Moderate salinity improves stomatal functioning in rose plants grown at high relative air humidity

Dália R.A. Carvalho, Marta W. Vasconcelos, Sang Lee, Dick Vreugdenhil, Ep Heuvelink, Susana Pinto de Carvalho

Research output: Contribution to journalArticleAcademicpeer-review

Abstract

Plants grown at high relative air humidity (RH ≥ 85%) show hampered stomatal closure in response to closing stimuli. We hypothesized that a moderate salinity during growth could trigger a stress response and stimulate stomatal functioning due to an increased leaf abscisic acid concentration ([ABA]). Cut rose ‘Prophyta’ was grown at moderate (63%) or high (89%) RH combined with three electrical conductivities (EC) in the nutrient solution (2, 4 and 6 dS m−1; adding NaCl). High RH resulted in higher pore area per leaf area in intact leaves, and higher stomatal conductance (gs) both in leaves subjected to desiccation and to light/dark transition, as compared to moderate RH. Increasing EC in high RH-grown plants lead to higher stomatal density but it enhanced stomatal closure in response to leaflet desiccation. This enhanced stomatal functioning was associated with increased [ABA] and [ABA + metabolites]. Nonetheless, plants grown at EC6 showed a significantly lower chlorophyll content, total plant dry weight and total leaf area. This negative effect on plant growth is related to ionic stress as the sodium and chloride concentrations increased in plants grown at EC6 compared to EC2 (up to 111- and 14-fold, respectively). This is the first study on the interactive effects of RH and salinity on stomatal functioning and anatomy during leaf development. It is shown that, when these two environmental factors that influence stomatal responsiveness in an opposite way are combined, moderate EC is able to improve stomatal responsiveness to leaflet desiccation in high RH-grown plants due to increased leaf [ABA].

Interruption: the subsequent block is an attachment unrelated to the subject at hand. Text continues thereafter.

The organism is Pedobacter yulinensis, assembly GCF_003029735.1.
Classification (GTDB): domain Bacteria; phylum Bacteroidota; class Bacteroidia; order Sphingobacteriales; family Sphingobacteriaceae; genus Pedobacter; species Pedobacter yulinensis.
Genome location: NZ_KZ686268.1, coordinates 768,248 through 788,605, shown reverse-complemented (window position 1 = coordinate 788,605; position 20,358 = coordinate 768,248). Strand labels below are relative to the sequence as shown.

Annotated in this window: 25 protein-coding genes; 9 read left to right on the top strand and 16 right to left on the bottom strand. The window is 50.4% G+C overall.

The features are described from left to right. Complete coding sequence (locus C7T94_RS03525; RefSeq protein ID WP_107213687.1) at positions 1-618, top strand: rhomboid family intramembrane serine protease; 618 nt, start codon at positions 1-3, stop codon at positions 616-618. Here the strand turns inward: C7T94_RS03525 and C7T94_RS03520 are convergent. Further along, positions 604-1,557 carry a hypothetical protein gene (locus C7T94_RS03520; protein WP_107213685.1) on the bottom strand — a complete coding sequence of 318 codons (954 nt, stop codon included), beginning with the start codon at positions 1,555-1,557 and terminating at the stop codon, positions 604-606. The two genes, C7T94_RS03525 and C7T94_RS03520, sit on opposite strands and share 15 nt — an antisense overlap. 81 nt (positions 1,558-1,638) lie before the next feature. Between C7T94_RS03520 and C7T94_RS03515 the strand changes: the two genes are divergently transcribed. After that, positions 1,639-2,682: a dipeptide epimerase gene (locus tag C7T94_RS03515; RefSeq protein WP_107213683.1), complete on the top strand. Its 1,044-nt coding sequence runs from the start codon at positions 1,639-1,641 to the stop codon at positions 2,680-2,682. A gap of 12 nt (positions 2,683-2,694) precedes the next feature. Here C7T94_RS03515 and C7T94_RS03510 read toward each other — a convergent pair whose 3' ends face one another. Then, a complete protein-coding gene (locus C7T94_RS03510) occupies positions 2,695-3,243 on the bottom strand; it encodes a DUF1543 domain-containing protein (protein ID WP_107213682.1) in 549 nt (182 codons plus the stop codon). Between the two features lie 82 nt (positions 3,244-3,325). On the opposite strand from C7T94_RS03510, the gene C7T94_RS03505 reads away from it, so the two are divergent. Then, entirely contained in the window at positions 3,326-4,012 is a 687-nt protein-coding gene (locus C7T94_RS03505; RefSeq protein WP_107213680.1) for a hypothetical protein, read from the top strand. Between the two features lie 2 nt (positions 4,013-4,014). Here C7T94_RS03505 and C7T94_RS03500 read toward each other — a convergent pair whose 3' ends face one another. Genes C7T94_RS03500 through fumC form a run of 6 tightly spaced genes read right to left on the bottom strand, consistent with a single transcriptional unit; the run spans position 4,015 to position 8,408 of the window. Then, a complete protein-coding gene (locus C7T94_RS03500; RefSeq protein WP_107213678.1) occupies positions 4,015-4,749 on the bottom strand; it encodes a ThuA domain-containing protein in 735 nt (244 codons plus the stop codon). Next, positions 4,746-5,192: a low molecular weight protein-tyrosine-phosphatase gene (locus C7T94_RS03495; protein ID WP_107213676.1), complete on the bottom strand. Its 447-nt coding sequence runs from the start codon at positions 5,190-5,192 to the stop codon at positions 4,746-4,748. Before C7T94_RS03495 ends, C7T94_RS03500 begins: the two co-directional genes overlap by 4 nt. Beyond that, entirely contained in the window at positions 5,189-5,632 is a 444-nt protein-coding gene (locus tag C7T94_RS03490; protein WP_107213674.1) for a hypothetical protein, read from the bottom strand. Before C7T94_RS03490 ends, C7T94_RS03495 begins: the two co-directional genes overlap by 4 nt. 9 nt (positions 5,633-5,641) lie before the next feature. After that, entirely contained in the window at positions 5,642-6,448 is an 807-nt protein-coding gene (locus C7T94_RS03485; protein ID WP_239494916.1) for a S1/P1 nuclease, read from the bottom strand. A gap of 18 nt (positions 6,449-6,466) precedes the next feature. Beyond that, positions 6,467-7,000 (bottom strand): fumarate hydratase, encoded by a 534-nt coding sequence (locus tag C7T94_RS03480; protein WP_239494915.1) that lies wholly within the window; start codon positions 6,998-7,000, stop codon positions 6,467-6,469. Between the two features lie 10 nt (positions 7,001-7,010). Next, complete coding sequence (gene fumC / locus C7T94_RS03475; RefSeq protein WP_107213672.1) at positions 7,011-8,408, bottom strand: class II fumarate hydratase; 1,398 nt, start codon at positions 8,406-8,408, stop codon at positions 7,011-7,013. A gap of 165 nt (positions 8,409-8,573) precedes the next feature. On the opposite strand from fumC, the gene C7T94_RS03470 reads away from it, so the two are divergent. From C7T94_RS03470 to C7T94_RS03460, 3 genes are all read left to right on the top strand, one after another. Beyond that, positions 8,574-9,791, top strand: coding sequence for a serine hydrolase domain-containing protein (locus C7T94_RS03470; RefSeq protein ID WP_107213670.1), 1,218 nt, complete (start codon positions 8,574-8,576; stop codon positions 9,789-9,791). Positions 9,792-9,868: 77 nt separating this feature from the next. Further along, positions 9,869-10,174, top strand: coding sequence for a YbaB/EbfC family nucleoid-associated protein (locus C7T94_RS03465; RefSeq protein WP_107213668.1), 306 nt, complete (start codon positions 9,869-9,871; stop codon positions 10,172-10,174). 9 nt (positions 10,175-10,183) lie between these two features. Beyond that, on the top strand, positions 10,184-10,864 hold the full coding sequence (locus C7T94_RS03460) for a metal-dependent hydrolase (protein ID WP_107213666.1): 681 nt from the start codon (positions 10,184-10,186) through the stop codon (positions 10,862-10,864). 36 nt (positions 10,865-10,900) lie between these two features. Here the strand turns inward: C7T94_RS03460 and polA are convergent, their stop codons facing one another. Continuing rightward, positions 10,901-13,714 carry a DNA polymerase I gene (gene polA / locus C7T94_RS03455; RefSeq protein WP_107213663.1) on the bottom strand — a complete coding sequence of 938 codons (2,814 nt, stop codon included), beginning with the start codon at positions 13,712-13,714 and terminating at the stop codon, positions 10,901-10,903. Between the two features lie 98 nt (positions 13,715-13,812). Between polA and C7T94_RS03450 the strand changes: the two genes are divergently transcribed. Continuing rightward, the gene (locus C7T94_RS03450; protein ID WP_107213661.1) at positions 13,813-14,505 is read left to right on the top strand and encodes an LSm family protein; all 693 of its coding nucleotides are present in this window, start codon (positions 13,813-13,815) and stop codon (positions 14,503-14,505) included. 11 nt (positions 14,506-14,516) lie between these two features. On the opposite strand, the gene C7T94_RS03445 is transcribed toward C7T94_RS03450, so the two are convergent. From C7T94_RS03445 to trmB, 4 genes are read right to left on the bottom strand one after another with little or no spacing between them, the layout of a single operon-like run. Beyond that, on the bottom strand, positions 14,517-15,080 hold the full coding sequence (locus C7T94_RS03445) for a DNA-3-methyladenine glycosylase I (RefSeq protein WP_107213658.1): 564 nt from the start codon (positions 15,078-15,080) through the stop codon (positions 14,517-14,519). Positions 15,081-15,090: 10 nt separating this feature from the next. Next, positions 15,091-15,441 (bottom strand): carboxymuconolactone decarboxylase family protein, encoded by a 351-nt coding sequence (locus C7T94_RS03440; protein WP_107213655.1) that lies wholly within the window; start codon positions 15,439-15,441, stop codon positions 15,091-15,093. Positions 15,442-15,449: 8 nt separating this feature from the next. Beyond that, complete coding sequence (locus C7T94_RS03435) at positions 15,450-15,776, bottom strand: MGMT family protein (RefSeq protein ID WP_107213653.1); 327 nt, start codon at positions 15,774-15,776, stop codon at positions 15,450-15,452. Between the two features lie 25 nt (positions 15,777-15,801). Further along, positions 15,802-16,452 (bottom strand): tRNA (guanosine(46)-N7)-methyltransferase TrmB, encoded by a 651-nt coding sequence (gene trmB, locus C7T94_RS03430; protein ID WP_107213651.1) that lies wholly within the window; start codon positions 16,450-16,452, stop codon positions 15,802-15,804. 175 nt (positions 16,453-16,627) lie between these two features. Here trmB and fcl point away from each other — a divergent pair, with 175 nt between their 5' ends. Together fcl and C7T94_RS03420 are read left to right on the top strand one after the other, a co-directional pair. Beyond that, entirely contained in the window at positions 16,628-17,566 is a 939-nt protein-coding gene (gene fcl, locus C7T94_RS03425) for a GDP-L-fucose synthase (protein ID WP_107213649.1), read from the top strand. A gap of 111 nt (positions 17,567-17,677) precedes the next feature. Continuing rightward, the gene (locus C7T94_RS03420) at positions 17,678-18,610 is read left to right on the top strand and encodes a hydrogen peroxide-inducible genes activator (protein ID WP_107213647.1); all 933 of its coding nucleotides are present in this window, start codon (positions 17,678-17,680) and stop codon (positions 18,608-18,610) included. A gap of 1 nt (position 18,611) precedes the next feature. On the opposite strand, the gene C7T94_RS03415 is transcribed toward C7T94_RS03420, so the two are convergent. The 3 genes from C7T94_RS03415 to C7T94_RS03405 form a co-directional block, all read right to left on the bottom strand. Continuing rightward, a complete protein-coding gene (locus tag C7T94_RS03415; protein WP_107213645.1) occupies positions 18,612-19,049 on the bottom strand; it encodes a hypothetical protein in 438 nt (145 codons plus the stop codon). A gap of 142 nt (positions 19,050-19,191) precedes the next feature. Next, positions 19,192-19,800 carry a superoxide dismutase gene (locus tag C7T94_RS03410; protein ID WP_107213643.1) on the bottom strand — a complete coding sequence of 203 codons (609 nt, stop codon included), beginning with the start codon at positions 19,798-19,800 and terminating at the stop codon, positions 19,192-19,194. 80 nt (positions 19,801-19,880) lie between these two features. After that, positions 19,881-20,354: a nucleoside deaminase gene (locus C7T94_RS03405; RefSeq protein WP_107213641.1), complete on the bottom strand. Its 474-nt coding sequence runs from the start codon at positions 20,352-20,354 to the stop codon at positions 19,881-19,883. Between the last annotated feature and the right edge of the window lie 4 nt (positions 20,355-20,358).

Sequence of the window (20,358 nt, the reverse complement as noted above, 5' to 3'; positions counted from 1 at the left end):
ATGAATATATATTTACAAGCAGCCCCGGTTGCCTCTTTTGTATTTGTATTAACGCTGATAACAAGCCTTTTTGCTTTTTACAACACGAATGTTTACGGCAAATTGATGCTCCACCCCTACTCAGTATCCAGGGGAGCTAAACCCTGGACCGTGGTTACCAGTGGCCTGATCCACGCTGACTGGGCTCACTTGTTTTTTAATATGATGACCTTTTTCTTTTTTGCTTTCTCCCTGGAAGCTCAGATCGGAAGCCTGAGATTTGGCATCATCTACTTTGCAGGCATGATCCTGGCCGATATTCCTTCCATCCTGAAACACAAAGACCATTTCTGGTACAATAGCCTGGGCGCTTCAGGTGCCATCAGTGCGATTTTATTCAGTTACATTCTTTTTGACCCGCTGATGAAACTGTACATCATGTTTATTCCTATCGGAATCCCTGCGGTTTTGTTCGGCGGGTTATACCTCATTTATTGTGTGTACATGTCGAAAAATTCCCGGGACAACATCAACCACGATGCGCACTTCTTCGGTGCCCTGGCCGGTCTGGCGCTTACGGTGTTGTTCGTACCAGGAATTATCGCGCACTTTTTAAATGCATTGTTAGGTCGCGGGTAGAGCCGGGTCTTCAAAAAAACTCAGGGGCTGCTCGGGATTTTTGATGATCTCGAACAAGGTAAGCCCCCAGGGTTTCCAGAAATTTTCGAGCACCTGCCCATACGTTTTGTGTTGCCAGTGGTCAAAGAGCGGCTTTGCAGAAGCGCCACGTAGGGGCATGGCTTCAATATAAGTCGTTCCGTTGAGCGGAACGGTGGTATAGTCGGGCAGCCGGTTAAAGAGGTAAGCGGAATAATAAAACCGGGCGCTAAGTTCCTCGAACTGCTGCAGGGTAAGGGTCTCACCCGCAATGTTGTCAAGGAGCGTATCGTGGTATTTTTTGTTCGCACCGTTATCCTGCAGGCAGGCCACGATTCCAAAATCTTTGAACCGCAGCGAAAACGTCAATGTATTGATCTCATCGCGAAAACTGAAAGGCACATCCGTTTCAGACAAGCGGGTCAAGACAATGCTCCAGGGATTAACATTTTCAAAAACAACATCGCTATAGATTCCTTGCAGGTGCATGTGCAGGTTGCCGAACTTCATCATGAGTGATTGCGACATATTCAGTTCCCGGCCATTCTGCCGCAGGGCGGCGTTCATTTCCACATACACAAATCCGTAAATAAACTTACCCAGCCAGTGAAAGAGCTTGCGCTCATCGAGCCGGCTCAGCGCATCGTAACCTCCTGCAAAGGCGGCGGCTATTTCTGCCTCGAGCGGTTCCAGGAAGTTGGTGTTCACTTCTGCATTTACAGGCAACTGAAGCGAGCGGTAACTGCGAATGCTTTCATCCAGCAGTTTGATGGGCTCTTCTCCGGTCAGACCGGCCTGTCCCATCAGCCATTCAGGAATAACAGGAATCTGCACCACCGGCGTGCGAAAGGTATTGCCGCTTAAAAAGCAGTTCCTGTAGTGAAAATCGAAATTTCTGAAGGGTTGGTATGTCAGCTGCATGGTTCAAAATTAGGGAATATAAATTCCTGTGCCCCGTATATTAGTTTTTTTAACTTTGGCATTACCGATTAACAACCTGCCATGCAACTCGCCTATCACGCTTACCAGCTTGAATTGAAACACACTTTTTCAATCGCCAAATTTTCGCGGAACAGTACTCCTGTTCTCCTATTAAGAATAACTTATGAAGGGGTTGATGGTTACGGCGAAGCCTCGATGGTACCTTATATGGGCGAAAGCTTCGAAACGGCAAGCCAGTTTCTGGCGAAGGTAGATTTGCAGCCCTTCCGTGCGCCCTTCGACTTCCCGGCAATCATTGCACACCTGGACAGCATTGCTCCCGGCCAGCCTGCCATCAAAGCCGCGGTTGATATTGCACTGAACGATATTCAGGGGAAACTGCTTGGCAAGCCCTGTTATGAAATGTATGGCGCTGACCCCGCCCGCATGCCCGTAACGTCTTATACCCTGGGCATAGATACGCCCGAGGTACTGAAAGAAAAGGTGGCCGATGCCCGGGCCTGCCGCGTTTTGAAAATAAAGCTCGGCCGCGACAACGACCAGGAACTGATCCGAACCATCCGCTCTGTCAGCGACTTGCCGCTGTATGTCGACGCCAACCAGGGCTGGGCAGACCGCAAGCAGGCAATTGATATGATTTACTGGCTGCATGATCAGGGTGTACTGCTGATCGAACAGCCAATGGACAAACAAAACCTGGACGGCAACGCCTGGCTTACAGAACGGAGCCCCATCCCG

Original languageEnglish
Pages (from-to)1-9
JournalEnvironmental and Experimental Botany
Volume143
DOIs
Publication statusPublished - 2017

Fingerprint

humidity
Rosa
abscisic acid
salinity
air
desiccation (plant physiology)
electrical conductivity
desiccation
leaves
leaf area
leaf development
sodium chloride
nutrient solutions
stomatal conductance
stress response
chlorides
anatomy
sodium
plant growth
metabolite

Keywords

  • Abscisic acid
  • Rosa × hybrida
  • Salt stress
  • Stomatal physiology
  • Vapor pressure deficit
  • Water loss

Cite this

Carvalho, Dália R.A. ; Vasconcelos, Marta W. ; Lee, Sang ; Vreugdenhil, Dick ; Heuvelink, Ep ; Pinto de Carvalho, Susana. / Moderate salinity improves stomatal functioning in rose plants grown at high relative air humidity. In: Environmental and Experimental Botany. 2017 ; Vol. 143. pp. 1-9.
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title = "Moderate salinity improves stomatal functioning in rose plants grown at high relative air humidity",
abstract = "Plants grown at high relative air humidity (RH ≥ 85{\%}) show hampered stomatal closure in response to closing stimuli. We hypothesized that a moderate salinity during growth could trigger a stress response and stimulate stomatal functioning due to an increased leaf abscisic acid concentration ([ABA]). Cut rose ‘Prophyta’ was grown at moderate (63{\%}) or high (89{\%}) RH combined with three electrical conductivities (EC) in the nutrient solution (2, 4 and 6 dS m−1; adding NaCl). High RH resulted in higher pore area per leaf area in intact leaves, and higher stomatal conductance (gs) both in leaves subjected to desiccation and to light/dark transition, as compared to moderate RH. Increasing EC in high RH-grown plants lead to higher stomatal density but it enhanced stomatal closure in response to leaflet desiccation. This enhanced stomatal functioning was associated with increased [ABA] and [ABA + metabolites]. Nonetheless, plants grown at EC6 showed a significantly lower chlorophyll content, total plant dry weight and total leaf area. This negative effect on plant growth is related to ionic stress as the sodium and chloride concentrations increased in plants grown at EC6 compared to EC2 (up to 111- and 14-fold, respectively). This is the first study on the interactive effects of RH and salinity on stomatal functioning and anatomy during leaf development. It is shown that, when these two environmental factors that influence stomatal responsiveness in an opposite way are combined, moderate EC is able to improve stomatal responsiveness to leaflet desiccation in high RH-grown plants due to increased leaf [ABA].",
keywords = "Abscisic acid, Rosa × hybrida, Salt stress, Stomatal physiology, Vapor pressure deficit, Water loss",